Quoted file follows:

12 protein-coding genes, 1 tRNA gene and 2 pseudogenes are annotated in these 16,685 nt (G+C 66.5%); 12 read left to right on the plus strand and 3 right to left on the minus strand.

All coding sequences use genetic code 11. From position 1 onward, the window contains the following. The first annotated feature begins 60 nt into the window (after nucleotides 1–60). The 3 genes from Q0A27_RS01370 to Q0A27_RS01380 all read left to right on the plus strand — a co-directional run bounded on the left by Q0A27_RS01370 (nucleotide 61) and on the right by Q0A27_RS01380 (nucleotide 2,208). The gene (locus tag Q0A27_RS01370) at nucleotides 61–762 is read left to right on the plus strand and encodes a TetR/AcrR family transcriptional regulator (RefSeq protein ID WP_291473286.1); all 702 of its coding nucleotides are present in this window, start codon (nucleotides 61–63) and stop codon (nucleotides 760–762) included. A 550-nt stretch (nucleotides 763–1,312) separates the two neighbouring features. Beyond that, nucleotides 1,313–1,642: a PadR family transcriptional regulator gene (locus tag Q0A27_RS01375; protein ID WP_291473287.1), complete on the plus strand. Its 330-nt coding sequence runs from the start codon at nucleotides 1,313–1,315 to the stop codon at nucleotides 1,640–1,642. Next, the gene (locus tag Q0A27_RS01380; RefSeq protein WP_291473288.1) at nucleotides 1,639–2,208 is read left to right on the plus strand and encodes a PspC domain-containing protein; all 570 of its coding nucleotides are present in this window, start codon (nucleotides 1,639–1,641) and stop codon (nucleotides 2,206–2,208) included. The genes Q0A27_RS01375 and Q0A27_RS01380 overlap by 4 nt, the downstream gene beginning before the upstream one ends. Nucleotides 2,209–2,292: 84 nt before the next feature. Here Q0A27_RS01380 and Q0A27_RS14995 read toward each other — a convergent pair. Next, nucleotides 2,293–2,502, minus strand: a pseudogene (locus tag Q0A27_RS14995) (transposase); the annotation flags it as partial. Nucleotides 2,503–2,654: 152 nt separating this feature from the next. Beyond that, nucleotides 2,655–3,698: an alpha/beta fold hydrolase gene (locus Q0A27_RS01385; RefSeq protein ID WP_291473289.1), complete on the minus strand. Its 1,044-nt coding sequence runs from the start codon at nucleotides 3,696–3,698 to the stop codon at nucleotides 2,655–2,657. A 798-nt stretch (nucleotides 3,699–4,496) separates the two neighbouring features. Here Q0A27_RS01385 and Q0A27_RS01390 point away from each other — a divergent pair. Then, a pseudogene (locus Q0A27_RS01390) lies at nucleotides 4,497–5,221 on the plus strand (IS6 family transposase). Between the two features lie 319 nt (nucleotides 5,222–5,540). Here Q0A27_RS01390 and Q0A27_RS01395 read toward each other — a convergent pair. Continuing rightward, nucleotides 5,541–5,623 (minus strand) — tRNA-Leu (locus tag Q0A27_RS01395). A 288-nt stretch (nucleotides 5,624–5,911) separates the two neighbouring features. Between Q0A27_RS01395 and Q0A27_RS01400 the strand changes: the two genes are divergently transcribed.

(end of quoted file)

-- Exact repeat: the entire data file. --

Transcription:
12 protein-coding genes, 1 tRNA gene and 2 pseudogenes are annotated in these 16,685 nt (G+C 66.5%); 12 read left to right on the plus strand and 3 right to left on the minus strand.

All coding sequences use genetic code 11. From position 1 onward, the window contains the following. The first annotated feature begins 60 nt into the window (after nucleotides 1–60). The 3 genes from Q0A27_RS01370 to Q0A27_RS01380 all read left to right on the plus strand — a co-directional run bounded on the left by Q0A27_RS01370 (nucleotide 61) and on the right by Q0A27_RS01380 (nucleotide 2,208). The gene (locus tag Q0A27_RS01370) at nucleotides 61–762 is read left to right on the plus strand and encodes a TetR/AcrR family transcriptional regulator (RefSeq protein ID WP_291473286.1); all 702 of its coding nucleotides are present in this window, start codon (nucleotides 61–63) and stop codon (nucleotides 760–762) included. A 550-nt stretch (nucleotides 763–1,312) separates the two neighbouring features. Beyond that, nucleotides 1,313–1,642: a PadR family transcriptional regulator gene (locus tag Q0A27_RS01375; protein ID WP_291473287.1), complete on the plus strand. Its 330-nt coding sequence runs from the start codon at nucleotides 1,313–1,315 to the stop codon at nucleotides 1,640–1,642. Next, the gene (locus tag Q0A27_RS01380; RefSeq protein WP_291473288.1) at nucleotides 1,639–2,208 is read left to right on the plus strand and encodes a PspC domain-containing protein; all 570 of its coding nucleotides are present in this window, start codon (nucleotides 1,639–1,641) and stop codon (nucleotides 2,206–2,208) included. The genes Q0A27_RS01375 and Q0A27_RS01380 overlap by 4 nt, the downstream gene beginning before the upstream one ends. Nucleotides 2,209–2,292: 84 nt before the next feature. Here Q0A27_RS01380 and Q0A27_RS14995 read toward each other — a convergent pair. Next, nucleotides 2,293–2,502, minus strand: a pseudogene (locus tag Q0A27_RS14995) (transposase); the annotation flags it as partial. Nucleotides 2,503–2,654: 152 nt separating this feature from the next. Beyond that, nucleotides 2,655–3,698: an alpha/beta fold hydrolase gene (locus Q0A27_RS01385; RefSeq protein ID WP_291473289.1), complete on the minus strand. Its 1,044-nt coding sequence runs from the start codon at nucleotides 3,696–3,698 to the stop codon at nucleotides 2,655–2,657. A 798-nt stretch (nucleotides 3,699–4,496) separates the two neighbouring features. Here Q0A27_RS01385 and Q0A27_RS01390 point away from each other — a divergent pair. Then, a pseudogene (locus Q0A27_RS01390) lies at nucleotides 4,497–5,221 on the plus strand (IS6 family transposase). Between the two features lie 319 nt (nucleotides 5,222–5,540). Here Q0A27_RS01390 and Q0A27_RS01395 read toward each other — a convergent pair. Continuing rightward, nucleotides 5,541–5,623 (minus strand) — tRNA-Leu (locus tag Q0A27_RS01395). A 288-nt stretch (nucleotides 5,624–5,911) separates the two neighbouring features. Between Q0A27_RS01395 and Q0A27_RS01400 the strand changes: the two genes are divergently transcribed.